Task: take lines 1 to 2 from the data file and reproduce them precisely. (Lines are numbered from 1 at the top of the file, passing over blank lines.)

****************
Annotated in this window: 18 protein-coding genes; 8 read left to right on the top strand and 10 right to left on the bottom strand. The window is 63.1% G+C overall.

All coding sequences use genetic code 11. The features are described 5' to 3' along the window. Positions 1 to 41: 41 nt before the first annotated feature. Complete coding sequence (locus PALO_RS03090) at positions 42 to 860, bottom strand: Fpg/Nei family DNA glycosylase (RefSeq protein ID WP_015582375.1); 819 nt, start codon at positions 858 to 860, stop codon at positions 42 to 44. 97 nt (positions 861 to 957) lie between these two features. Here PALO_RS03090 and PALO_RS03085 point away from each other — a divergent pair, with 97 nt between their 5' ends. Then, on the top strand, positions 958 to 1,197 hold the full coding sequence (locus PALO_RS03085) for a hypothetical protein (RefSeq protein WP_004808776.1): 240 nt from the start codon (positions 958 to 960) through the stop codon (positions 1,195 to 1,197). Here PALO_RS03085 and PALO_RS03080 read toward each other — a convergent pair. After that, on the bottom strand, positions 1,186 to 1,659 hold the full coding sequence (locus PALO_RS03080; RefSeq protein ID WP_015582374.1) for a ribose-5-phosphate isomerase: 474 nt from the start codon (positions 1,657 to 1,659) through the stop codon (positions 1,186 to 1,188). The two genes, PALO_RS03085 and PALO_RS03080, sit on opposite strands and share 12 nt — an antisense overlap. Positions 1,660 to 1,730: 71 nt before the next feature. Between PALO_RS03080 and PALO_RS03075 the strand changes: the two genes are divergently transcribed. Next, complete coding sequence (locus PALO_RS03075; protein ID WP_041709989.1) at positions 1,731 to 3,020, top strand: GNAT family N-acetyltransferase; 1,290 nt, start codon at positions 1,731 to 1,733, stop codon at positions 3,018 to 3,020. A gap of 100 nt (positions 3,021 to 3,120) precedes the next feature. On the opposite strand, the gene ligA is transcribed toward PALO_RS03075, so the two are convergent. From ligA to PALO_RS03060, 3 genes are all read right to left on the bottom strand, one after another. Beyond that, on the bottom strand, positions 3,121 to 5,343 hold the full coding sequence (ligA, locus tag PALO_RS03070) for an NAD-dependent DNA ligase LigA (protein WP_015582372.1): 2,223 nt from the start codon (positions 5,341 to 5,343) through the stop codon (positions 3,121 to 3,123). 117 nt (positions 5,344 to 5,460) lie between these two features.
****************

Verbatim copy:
Annotated in this window: 18 protein-coding genes; 8 read left to right on the top strand and 10 right to left on the bottom strand. The window is 63.1% G+C overall.

All coding sequences use genetic code 11. The features are described 5' to 3' along the window. Positions 1 to 41: 41 nt before the first annotated feature. Complete coding sequence (locus PALO_RS03090) at positions 42 to 860, bottom strand: Fpg/Nei family DNA glycosylase (RefSeq protein ID WP_015582375.1); 819 nt, start codon at positions 858 to 860, stop codon at positions 42 to 44. 97 nt (positions 861 to 957) lie between these two features. Here PALO_RS03090 and PALO_RS03085 point away from each other — a divergent pair, with 97 nt between their 5' ends. Then, on the top strand, positions 958 to 1,197 hold the full coding sequence (locus PALO_RS03085) for a hypothetical protein (RefSeq protein WP_004808776.1): 240 nt from the start codon (positions 958 to 960) through the stop codon (positions 1,195 to 1,197). Here PALO_RS03085 and PALO_RS03080 read toward each other — a convergent pair. After that, on the bottom strand, positions 1,186 to 1,659 hold the full coding sequence (locus PALO_RS03080; RefSeq protein ID WP_015582374.1) for a ribose-5-phosphate isomerase: 474 nt from the start codon (positions 1,657 to 1,659) through the stop codon (positions 1,186 to 1,188). The two genes, PALO_RS03085 and PALO_RS03080, sit on opposite strands and share 12 nt — an antisense overlap. Positions 1,660 to 1,730: 71 nt before the next feature. Between PALO_RS03080 and PALO_RS03075 the strand changes: the two genes are divergently transcribed. Next, complete coding sequence (locus PALO_RS03075; protein ID WP_041709989.1) at positions 1,731 to 3,020, top strand: GNAT family N-acetyltransferase; 1,290 nt, start codon at positions 1,731 to 1,733, stop codon at positions 3,018 to 3,020. A gap of 100 nt (positions 3,021 to 3,120) precedes the next feature. On the opposite strand, the gene ligA is transcribed toward PALO_RS03075, so the two are convergent. From ligA to PALO_RS03060, 3 genes are all read right to left on the bottom strand, one after another. Beyond that, on the bottom strand, positions 3,121 to 5,343 hold the full coding sequence (ligA, locus tag PALO_RS03070) for an NAD-dependent DNA ligase LigA (protein WP_015582372.1): 2,223 nt from the start codon (positions 5,341 to 5,343) through the stop codon (positions 3,121 to 3,123). 117 nt (positions 5,344 to 5,460) lie between these two features.